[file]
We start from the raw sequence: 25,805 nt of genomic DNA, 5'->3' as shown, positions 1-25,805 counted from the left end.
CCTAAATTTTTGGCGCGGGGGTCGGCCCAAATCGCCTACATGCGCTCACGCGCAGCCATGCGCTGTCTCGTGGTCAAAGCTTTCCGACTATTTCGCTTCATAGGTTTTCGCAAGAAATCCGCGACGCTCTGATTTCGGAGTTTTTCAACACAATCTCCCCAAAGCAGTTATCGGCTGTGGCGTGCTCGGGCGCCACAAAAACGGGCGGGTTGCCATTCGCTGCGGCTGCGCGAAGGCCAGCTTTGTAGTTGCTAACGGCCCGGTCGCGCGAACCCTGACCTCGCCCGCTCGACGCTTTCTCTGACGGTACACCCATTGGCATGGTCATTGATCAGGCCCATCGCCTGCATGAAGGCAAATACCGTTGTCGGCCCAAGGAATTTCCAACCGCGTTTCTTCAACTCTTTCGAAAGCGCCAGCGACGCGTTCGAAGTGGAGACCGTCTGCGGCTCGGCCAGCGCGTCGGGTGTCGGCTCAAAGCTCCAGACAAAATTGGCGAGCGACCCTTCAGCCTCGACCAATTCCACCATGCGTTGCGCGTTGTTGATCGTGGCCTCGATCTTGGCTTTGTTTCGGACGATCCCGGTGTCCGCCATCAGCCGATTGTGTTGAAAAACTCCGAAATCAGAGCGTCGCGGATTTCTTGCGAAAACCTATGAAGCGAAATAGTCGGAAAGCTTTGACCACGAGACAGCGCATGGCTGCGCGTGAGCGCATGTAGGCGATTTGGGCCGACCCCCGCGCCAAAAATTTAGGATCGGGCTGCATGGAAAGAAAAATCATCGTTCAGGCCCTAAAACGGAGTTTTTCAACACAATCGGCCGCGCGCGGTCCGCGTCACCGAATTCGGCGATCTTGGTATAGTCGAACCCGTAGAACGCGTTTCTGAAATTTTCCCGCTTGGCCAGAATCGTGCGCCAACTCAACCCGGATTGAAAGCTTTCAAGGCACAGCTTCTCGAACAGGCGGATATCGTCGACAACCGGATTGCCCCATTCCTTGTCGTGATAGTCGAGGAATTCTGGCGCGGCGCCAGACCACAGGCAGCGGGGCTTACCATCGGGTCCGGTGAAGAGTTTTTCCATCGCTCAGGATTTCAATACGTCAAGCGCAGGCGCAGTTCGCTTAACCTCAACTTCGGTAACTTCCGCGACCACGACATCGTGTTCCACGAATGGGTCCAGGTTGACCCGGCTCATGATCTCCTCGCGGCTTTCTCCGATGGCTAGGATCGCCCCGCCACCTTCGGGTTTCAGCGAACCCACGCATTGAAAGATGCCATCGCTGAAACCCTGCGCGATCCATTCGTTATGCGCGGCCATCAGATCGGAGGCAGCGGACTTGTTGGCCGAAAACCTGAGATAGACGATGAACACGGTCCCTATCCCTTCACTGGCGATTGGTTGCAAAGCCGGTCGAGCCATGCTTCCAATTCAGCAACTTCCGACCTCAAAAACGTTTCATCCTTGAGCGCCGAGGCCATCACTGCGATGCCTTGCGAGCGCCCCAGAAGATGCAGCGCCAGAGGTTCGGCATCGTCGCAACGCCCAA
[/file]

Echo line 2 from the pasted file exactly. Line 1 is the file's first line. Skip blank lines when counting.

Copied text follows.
CCTAAATTTTTGGCGCGGGGGTCGGCCCAAATCGCCTACATGCGCTCACGCGCAGCCATGCGCTGTCTCGTGGTCAAAGCTTTCCGACTATTTCGCTTCATAGGTTTTCGCAAGAAATCCGCGACGCTCTGATTTCGGAGTTTTTCAACACAATCTCCCCAAAGCAGTTATCGGCTGTGGCGTGCTCGGGCGCCACAAAAACGGGCGGGTTGCCATTCGCTGCGGCTGCGCGAAGGCCAGCTTTGTAGTTGCTAACGGCCCGGTCGCGCGAACCCTGACCTCGCCCGCTCGACGCTTTCTCTGACGGTACACCCATTGGCATGGTCATTGATCAGGCCCATCGCCTGCATGAAGGCAAATACCGTTGTCGGCCCAAGGAATTTCCAACCGCGTTTCTTCAACTCTTTCGAAAGCGCCAGCGACGCGTTCGAAGTGGAGACCGTCTGCGGCTCGGCCAGCGCGTCGGGTGTCGGCTCAAAGCTCCAGACAAAATTGGCGAGCGACCCTTCAGCCTCGACCAATTCCACCATGCGTTGCGCGTTGTTGATCGTGGCCTCGATCTTGGCTTTGTTTCGGACGATCCCGGTGTCCGCCATCAGCCGATTGTGTTGAAAAACTCCGAAATCAGAGCGTCGCGGATTTCTTGCGAAAACCTATGAAGCGAAATAGTCGGAAAGCTTTGACCACGAGACAGCGCATGGCTGCGCGTGAGCGCATGTAGGCGATTTGGGCCGACCCCCGCGCCAAAAATTTAGGATCGGGCTGCATGGAAAGAAAAATCATCGTTCAGGCCCTAAAACGGAGTTTTTCAACACAATCGGCCGCGCGCGGTCCGCGTCACCGAATTCGGCGATCTTGGTATAGTCGAACCCGTAGAACGCGTTTCTGAAATTTTCCCGCTTGGCCAGAATCGTGCGCCAACTCAACCCGGATTGAAAGCTTTCAAGGCACAGCTTCTCGAACAGGCGGATATCGTCGACAACCGGATTGCCCCATTCCTTGTCGTGATAGTCGAGGAATTCTGGCGCGGCGCCAGACCACAGGCAGCGGGGCTTACCATCGGGTCCGGTGAAGAGTTTTTCCATCGCTCAGGATTTCAATACGTCAAGCGCAGGCGCAGTTCGCTTAACCTCAACTTCGGTAACTTCCGCGACCACGACATCGTGTTCCACGAATGGGTCCAGGTTGACCCGGCTCATGATCTCCTCGCGGCTTTCTCCGATGGCTAGGATCGCCCCGCCACCTTCGGGTTTCAGCGAACCCACGCATTGAAAGATGCCATCGCTGAAACCCTGCGCGATCCATTCGTTATGCGCGGCCATCAGATCGGAGGCAGCGGACTTGTTGGCCGAAAACCTGAGATAGACGATGAACACGGTCCCTATCCCTTCACTGGCGATTGGTTGCAAAGCCGGTCGAGCCATGCTTCCAATTCAGCAACTTCCGACCTCAAAAACGTTTCATCCTTGAGCGCCGAGGCCATCACTGCGATGCCTTGCGAGCGCCCCAGAAGATGCAGCGCCAGAGGTTCGGCATCGTCGCAACGCCCAA